Barney Zackon: Lawyer and activist who fought against apartheid

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The Independent Online

Barney Zackon was forced into exile in Britain, at 37, at the height of his career as a defence lawyer and political activist in apartheid South Africa. His courageous work as a Cape Town attorney arranging the defence of a flood of African insurrectionists in the critical years after the Sharpeville emergency in 1960 must have been behind the banning order served on him, with no reasons given, by the Justice Minister B.J. Vorster in March 1965.

The Government held all the cards: Zackon found that all too often the security police would simply select one or two accused in a large group and torture them until they agreed to turn state witness. Legal defence, and aid for destitute families, was funded by Canon Collins’s Defence and Aid Fund in London, via its South African counterpart, in which Zackon was active in the Cape. The banning order, under the Suppression of Communism Act, put paid to his legal work and to chairmanship (as a confirmed liberal) of the non-racial Liberal Party of South Africa in the Cape. He had inherited the latter post two years earlier from his banned predecessor and was in the firing line here, too. A Government MP, the guest speaker at a party forum, once taunted him: “How long have you been out of the ghetto?” Legislation brought the party to its end three years later.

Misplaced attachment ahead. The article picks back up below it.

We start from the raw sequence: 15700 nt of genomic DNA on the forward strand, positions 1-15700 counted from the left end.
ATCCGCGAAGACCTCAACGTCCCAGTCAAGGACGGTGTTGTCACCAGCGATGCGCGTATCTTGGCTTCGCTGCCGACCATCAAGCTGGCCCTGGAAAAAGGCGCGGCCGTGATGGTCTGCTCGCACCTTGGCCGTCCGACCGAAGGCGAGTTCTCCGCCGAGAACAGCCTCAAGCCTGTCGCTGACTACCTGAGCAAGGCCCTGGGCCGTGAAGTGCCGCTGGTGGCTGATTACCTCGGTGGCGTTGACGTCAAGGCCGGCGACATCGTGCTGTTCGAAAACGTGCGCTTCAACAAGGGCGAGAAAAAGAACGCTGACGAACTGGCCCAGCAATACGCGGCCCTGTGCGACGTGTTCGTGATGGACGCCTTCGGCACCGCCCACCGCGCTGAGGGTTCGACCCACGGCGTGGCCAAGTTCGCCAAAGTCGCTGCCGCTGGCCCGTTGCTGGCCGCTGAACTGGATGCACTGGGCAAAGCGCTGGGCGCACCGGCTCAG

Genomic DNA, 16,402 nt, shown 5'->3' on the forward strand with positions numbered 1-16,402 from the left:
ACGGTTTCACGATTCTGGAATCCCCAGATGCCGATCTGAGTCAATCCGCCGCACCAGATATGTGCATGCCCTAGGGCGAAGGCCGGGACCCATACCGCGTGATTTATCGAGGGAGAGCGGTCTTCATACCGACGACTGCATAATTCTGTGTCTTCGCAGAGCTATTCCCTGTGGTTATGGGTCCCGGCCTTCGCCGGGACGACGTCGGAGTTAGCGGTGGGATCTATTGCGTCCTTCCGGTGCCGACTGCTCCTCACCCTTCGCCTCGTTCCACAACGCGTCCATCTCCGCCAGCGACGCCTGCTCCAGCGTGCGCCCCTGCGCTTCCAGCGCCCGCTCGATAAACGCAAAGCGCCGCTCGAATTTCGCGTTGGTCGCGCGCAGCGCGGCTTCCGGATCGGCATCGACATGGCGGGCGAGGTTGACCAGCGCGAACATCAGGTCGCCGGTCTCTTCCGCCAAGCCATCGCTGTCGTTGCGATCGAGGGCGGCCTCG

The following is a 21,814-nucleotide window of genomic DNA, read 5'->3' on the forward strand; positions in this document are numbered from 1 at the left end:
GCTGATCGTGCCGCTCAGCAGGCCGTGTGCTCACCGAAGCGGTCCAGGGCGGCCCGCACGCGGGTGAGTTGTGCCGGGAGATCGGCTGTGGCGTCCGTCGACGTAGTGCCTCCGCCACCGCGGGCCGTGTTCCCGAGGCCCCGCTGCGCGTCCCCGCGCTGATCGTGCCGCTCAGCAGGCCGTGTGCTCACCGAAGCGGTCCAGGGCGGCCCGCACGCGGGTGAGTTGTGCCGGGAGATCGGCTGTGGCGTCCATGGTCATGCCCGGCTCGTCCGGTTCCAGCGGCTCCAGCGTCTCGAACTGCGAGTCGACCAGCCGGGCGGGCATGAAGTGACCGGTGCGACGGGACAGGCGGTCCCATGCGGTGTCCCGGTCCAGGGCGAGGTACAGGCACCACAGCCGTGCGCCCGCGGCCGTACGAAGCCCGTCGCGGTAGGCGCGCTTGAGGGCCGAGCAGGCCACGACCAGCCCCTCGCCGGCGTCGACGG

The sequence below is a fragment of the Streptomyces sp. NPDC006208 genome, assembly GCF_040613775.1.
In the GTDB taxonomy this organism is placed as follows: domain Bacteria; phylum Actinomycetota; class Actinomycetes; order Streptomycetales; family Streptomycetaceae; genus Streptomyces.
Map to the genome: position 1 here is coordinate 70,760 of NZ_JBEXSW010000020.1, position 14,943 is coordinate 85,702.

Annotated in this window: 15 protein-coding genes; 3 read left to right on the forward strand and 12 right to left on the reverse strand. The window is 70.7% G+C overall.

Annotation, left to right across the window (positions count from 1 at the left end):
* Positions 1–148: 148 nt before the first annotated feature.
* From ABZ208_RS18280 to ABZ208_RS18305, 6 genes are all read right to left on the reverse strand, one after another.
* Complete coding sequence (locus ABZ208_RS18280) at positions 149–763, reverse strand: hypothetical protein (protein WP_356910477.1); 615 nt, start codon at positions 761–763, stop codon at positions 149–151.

Zackon came to England on an exit permit in mid-1966, to be followed by his family when he had found a home and a job. The job was with the solicitor Bernard Sheridan, who did much work for Collins’s Defence and Aid. He later served articles and qualified (with a Distinction in Land Law) as a solicitor in 1972. His firm, Zackon and Gilroy, was active in North London until 1991. Many clients became his friends and he and his wife Daphne, also an active Liberal in South Africa, retained their old political circle, formed during the bleakest days of apartheid. Gregarious, with a ready laugh and a love of cigars and good cognac, he was also happy to lead a quiet family life, with his books and visits fromfriends. A childhood polio victim, he remained physically active and was a strong swimmer. His last years were spent in the shadow of a long illness, bravely borne.

Randolph Vigne

Barney Zackon, lawyer, anti-apartheid activist: born Cape Town 6 August 1927; BA LLB University of Cape Town; attorney, Cape Town; Cape Province chair, Liberal Party of South Africa, 1963; South African Defence and Aid officer; solicitor in England, 1972-91; married 1949 Daphne Israel (two sons, one daughter); died London 25 May 2009.